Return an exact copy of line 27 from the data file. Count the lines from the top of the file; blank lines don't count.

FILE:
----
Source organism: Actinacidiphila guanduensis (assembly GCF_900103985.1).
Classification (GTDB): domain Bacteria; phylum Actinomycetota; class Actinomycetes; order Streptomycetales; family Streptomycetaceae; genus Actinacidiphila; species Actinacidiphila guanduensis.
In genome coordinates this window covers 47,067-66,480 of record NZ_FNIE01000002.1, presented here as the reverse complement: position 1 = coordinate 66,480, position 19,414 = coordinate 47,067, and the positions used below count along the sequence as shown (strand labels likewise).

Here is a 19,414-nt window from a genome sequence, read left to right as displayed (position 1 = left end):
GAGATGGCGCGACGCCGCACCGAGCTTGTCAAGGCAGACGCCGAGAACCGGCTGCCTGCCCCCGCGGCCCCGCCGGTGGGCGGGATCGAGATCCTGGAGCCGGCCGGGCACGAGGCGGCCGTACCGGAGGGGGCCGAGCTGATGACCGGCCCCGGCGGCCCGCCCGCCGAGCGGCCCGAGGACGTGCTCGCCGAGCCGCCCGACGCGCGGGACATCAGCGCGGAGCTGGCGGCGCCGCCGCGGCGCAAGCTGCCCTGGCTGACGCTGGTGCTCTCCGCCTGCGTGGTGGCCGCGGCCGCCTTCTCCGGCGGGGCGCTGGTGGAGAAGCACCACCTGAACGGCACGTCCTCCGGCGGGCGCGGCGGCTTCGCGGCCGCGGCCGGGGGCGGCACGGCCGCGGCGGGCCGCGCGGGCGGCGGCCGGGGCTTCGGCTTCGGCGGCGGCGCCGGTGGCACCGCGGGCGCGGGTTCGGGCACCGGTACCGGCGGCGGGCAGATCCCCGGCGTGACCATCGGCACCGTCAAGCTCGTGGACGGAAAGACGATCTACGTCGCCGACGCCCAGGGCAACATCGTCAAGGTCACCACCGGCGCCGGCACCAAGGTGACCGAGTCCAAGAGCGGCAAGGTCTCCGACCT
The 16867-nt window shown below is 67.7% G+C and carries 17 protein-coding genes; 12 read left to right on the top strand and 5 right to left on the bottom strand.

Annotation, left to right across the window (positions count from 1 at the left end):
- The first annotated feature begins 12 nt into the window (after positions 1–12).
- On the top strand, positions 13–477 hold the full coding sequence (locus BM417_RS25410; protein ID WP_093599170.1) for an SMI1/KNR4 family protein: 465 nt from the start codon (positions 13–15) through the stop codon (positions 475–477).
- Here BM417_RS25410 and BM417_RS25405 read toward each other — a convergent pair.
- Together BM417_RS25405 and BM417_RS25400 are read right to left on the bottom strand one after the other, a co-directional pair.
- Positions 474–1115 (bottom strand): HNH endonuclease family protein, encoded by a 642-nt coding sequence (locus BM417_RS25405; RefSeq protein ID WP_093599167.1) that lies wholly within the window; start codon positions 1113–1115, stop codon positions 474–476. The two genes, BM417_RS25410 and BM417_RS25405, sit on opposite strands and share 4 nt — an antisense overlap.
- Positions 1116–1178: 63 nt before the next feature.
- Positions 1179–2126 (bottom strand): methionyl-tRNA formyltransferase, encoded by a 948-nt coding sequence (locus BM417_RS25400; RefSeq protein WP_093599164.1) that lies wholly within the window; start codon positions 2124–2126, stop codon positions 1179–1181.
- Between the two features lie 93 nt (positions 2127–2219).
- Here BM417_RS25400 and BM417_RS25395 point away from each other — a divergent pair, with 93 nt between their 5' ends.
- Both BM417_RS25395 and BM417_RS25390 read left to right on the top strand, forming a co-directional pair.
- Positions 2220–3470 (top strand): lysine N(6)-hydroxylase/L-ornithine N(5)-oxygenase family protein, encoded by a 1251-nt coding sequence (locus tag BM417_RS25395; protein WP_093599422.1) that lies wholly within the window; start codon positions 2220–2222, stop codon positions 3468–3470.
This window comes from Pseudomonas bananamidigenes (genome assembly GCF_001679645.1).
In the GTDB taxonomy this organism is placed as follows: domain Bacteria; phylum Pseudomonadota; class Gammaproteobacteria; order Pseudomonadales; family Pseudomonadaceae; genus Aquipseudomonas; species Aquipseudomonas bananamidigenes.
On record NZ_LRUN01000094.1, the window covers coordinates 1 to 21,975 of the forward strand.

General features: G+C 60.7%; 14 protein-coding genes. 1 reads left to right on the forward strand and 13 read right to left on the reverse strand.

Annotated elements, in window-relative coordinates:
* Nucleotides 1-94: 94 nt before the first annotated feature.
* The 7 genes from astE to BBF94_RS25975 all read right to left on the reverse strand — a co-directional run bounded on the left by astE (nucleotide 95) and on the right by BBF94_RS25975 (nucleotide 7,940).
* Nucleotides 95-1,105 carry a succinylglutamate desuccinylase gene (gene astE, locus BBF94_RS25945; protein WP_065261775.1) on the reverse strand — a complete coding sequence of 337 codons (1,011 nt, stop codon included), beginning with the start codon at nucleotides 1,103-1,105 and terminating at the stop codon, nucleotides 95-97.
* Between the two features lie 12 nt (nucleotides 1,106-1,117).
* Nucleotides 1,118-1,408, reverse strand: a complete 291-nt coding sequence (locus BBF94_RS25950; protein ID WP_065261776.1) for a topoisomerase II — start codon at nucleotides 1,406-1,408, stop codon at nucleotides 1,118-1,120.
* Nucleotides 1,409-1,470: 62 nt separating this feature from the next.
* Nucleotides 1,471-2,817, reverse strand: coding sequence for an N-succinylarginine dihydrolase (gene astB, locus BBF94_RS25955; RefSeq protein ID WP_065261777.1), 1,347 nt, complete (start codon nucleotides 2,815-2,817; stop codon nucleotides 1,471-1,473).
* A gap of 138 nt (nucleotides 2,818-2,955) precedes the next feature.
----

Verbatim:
* Between the two features lie 12 nt (nucleotides 1,106-1,117).